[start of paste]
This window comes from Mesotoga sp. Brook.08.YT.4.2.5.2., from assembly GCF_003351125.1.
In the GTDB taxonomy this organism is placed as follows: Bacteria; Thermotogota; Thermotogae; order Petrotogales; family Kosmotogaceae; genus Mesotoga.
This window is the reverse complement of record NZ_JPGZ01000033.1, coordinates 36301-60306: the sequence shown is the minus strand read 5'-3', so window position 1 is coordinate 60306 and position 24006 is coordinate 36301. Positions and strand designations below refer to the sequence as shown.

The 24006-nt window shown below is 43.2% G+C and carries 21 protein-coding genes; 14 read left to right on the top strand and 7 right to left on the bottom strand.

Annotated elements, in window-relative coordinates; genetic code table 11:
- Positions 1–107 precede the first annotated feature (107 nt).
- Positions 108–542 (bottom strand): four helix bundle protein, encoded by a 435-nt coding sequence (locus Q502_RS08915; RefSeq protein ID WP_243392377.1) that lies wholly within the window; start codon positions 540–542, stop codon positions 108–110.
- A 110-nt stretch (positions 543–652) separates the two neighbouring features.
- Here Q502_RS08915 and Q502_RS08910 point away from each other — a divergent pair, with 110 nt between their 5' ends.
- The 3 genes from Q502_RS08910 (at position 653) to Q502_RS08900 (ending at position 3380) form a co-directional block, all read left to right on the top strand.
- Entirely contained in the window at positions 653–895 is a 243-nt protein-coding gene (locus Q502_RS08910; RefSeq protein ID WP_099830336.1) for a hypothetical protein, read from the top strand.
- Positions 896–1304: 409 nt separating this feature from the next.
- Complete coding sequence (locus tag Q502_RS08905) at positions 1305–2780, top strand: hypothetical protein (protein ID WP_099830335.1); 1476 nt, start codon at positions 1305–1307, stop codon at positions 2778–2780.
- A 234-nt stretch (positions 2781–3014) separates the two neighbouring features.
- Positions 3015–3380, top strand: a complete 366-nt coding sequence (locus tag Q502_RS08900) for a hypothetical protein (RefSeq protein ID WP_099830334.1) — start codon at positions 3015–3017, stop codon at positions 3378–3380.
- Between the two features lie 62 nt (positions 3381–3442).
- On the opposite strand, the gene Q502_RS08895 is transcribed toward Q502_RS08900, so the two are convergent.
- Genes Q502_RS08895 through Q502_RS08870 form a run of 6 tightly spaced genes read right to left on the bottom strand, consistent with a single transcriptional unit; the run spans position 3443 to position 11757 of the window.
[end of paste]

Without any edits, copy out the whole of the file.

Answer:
This window comes from Mesotoga sp. Brook.08.YT.4.2.5.2., from assembly GCF_003351125.1.
In the GTDB taxonomy this organism is placed as follows: Bacteria; Thermotogota; Thermotogae; order Petrotogales; family Kosmotogaceae; genus Mesotoga.
This window is the reverse complement of record NZ_JPGZ01000033.1, coordinates 36301-60306: the sequence shown is the minus strand read 5'-3', so window position 1 is coordinate 60306 and position 24006 is coordinate 36301. Positions and strand designations below refer to the sequence as shown.

The 24006-nt window shown below is 43.2% G+C and carries 21 protein-coding genes; 14 read left to right on the top strand and 7 right to left on the bottom strand.

Annotated elements, in window-relative coordinates; genetic code table 11:
- Positions 1–107 precede the first annotated feature (107 nt).
- Positions 108–542 (bottom strand): four helix bundle protein, encoded by a 435-nt coding sequence (locus Q502_RS08915; RefSeq protein ID WP_243392377.1) that lies wholly within the window; start codon positions 540–542, stop codon positions 108–110.
- A 110-nt stretch (positions 543–652) separates the two neighbouring features.
- Here Q502_RS08915 and Q502_RS08910 point away from each other — a divergent pair, with 110 nt between their 5' ends.
- The 3 genes from Q502_RS08910 (at position 653) to Q502_RS08900 (ending at position 3380) form a co-directional block, all read left to right on the top strand.
- Entirely contained in the window at positions 653–895 is a 243-nt protein-coding gene (locus Q502_RS08910; RefSeq protein ID WP_099830336.1) for a hypothetical protein, read from the top strand.
- Positions 896–1304: 409 nt separating this feature from the next.
- Complete coding sequence (locus tag Q502_RS08905) at positions 1305–2780, top strand: hypothetical protein (protein ID WP_099830335.1); 1476 nt, start codon at positions 1305–1307, stop codon at positions 2778–2780.
- A 234-nt stretch (positions 2781–3014) separates the two neighbouring features.
- Positions 3015–3380, top strand: a complete 366-nt coding sequence (locus tag Q502_RS08900) for a hypothetical protein (RefSeq protein ID WP_099830334.1) — start codon at positions 3015–3017, stop codon at positions 3378–3380.
- Between the two features lie 62 nt (positions 3381–3442).
- On the opposite strand, the gene Q502_RS08895 is transcribed toward Q502_RS08900, so the two are convergent.
- Genes Q502_RS08895 through Q502_RS08870 form a run of 6 tightly spaced genes read right to left on the bottom strand, consistent with a single transcriptional unit; the run spans position 3443 to position 11757 of the window.